Any person convicted of a felony may move the Circuit Court for a scientific investigation of newly discovered or previously untested human biological evidence under Virginia Code § 19.2-327.1.  As of July 1, 2020, post-conviction testing can be performed by DFS or an accredited private laboratory.   The Department’s forensic scientists are available to discuss the considered testing in advance of the entry of an order by the Court, including whether DFS is able to perform the testing sought.

Please consider these factors regarding the Department’s ability to successfully comply with the Court’s Order:

Is the evidence in the custody of a law enforcement agency?

The order should designate a law enforcement agency to properly package, transport, and submit the evidence to the Department.

If the evidence is in the custody of the Clerk of the Circuit Court, the investigating law enforcement agency should be ordered to collect the evidence from the Clerk’s Office and preserve, package and submit the evidence to the Department.  Clerks are not as familiar with the proper preservation and packaging of evidence to preserve potential DNA evidence and the process for submitting evidence to the Department.  Clerks typically appreciate the assistance of law enforcement with this process.

Has any other analysis already been performed on the item of evidence?

Once certain analyses have been conducted on an item of evidence, the Department may not recommend further analyses be conducted.  For example, the Department’s procedures require that an item of evidence be examined first for DNA before it is the subject of any other forensic examination.  Accordingly, if drug evidence has already been examined by the Controlled Substances Section, the Department does not recommend a DNA examination be conducted because the item of evidence has not been handled in a fashion to preserve potential DNA evidence and has been potentially compromised.

Was the item of evidence handled during the trial in a manner that compromised the evidence?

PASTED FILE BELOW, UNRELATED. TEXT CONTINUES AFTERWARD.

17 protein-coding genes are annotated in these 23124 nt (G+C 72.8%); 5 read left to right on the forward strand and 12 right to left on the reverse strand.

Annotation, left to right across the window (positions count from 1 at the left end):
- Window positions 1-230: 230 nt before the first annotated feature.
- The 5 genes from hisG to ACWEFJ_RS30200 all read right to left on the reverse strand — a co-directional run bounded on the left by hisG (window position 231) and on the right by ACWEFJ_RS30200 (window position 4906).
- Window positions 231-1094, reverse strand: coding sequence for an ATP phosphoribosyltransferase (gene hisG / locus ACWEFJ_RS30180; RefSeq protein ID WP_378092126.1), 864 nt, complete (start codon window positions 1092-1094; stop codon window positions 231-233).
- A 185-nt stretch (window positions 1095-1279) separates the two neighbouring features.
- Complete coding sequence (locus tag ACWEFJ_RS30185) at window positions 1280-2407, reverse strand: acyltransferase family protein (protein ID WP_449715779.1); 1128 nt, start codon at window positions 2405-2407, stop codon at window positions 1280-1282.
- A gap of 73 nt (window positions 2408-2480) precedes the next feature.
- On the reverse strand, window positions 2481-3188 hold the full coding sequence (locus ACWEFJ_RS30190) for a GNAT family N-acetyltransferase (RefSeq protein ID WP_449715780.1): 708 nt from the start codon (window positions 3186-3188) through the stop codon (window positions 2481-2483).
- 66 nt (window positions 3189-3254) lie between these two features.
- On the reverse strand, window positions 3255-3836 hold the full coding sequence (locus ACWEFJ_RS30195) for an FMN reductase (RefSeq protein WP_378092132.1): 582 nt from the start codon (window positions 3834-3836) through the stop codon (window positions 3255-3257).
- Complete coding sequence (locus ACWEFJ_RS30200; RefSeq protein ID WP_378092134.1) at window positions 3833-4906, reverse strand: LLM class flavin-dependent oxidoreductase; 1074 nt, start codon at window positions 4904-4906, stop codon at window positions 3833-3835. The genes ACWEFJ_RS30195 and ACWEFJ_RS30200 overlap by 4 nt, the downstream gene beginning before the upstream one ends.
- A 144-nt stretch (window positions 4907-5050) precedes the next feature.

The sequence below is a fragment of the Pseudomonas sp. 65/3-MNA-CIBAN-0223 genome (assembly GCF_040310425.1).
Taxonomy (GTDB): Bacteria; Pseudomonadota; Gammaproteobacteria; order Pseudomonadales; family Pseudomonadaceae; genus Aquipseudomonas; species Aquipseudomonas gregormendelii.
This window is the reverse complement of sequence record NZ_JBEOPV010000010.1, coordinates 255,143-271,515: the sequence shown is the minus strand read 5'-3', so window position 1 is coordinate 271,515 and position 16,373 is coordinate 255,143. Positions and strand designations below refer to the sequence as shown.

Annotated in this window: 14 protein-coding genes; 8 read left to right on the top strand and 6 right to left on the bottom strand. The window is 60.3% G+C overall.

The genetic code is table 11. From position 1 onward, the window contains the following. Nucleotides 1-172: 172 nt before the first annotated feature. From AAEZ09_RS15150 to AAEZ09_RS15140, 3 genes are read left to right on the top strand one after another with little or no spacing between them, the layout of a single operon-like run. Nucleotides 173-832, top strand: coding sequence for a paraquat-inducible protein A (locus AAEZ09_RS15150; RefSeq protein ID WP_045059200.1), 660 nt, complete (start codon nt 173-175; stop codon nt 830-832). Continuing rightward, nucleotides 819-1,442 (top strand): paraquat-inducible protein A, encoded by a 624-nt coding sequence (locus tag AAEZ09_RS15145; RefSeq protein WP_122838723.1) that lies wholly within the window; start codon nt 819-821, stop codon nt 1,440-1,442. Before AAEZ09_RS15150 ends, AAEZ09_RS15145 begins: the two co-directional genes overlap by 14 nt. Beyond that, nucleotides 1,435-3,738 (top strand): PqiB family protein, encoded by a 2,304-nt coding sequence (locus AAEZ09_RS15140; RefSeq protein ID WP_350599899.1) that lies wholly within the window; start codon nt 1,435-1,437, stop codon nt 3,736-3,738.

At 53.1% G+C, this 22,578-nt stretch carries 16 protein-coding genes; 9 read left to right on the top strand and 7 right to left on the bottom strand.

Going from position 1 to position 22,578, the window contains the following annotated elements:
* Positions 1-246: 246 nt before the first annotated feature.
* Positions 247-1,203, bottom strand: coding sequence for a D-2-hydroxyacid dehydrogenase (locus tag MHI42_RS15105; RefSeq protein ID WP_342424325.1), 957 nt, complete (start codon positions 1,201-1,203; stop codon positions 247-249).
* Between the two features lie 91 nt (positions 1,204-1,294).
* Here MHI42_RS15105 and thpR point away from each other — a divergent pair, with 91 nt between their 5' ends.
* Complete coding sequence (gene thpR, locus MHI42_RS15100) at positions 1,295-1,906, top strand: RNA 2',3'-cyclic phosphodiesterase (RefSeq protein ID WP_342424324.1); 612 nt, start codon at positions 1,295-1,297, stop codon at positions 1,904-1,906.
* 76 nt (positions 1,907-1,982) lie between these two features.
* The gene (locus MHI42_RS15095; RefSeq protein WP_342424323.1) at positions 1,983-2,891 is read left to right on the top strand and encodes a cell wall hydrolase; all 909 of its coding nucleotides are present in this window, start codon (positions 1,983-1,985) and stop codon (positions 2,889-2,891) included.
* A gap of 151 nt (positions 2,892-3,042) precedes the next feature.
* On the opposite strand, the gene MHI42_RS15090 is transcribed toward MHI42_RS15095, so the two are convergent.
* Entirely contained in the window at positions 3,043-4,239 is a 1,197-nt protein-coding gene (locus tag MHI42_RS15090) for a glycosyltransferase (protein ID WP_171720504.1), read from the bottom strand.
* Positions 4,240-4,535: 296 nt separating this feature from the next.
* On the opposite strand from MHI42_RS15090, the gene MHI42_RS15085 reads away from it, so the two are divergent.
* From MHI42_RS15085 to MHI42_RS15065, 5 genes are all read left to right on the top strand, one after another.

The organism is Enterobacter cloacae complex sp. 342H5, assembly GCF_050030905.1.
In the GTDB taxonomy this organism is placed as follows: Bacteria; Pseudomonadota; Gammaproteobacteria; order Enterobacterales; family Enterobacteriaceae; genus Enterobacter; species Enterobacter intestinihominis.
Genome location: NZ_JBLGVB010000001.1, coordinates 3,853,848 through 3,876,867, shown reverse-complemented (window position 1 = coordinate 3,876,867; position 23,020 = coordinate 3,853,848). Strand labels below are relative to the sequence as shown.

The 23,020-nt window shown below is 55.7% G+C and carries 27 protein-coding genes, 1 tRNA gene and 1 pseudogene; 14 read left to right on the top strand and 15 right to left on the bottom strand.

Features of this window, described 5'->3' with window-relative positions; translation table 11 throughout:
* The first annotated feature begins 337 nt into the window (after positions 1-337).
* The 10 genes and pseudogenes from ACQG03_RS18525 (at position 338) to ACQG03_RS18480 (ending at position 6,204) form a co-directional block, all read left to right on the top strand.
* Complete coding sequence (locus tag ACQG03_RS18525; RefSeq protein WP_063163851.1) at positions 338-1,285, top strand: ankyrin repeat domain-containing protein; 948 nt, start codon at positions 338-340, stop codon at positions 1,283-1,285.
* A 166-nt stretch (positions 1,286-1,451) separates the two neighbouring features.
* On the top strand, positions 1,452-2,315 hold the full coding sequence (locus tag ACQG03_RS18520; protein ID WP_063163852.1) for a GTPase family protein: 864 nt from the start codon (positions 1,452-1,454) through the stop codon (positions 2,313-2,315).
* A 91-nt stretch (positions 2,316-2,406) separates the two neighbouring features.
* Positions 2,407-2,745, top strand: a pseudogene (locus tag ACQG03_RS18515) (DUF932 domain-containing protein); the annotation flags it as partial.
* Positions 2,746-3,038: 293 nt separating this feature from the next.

If counsel opened the packaging and handled the evidence during the trial, it has been compromised for any DNA examination.

Is the requested scientific analysis within the Department’s scope of accreditation?

The Department will not conduct a scientific investigation that is beyond its accreditation scope or for which it does not have a validated procedure.  Please contact the Department to determine whether it is able to conduct the requested scientific investigation before having the Court enter such an order.

Are any known or reference samples required to be submitted with the evidence for the particular analysis requested?

For DNA examinations, the Department must have any necessary reference DNA samples submitted for comparisons.  Obtaining known or reference samples can be difficult with an incarcerated individual and may require coordination between corrections officials, counsel, and Department Counsel.  Under current National DNA Index System (NDIS) procedures, the Department may not utilize Data Bank samples as reference samples for comparisons.  Appropriate suspect sample(s) and any required elimination samples must be submitted for the completion of the examination.

The Department will move to have a Court reconsider any order that requires the Department to upload and search a developed DNA profile against the Data Bank that is not eligible for upload and searching under the National DNA Index System (NDIS) Operational Procedures Manual.  Failure of the Department to follow the NDIS guidelines could result in a matched profile being removed from the national database and cause the Department to violate its Memorandum of Understanding that permits its participation in the Combined DNA Index System (CODIS).

Does the order provide for the transfer and return of evidence to the Department by the law enforcement agency?

Without an order to do so (and being provided a copy of that order), the local law enforcement agency will not be aware of the need to transfer the evidence to DFS.

If there are any concerns with the order issued by a court and the Department’s ability to comply, Department Counsel will discuss those concerns with the requesting attorney.  If unable to reach an agreement regarding the order, Department Counsel will notify the court of the Department’s concerns, and the Office of the Attorney General may file a motion with the court to reconsider the order.

Once the examination is completed, pursuant to the statute, the results of the analysis (the Department’s Certificate of Analysis) are furnished simultaneously to the court, the petitioner and his attorney of record, and the attorney for the Commonwealth.

If the post-conviction testing is to be performed by an accredited private laboratory, DFS is able to transfer evidence stored under a long-term storage order (see Virginia Code § 19.2-270.4:1) via commercial shipping company.   DFS should only play a role in the process if the evidence is stored at the Department at the time of the post-conviction testing order.  The order should require that the accredited private laboratory maintain the original evidence item numbers so that the chain of custody for the evidence is preserved.  Once testing is completed, the evidence may be returned to DFS for continued storage under the long-term storage order.

DFS is not able to interpret the results generated by another laboratory as our forensic scientists would not be familiar with another lab’s processes and procedures.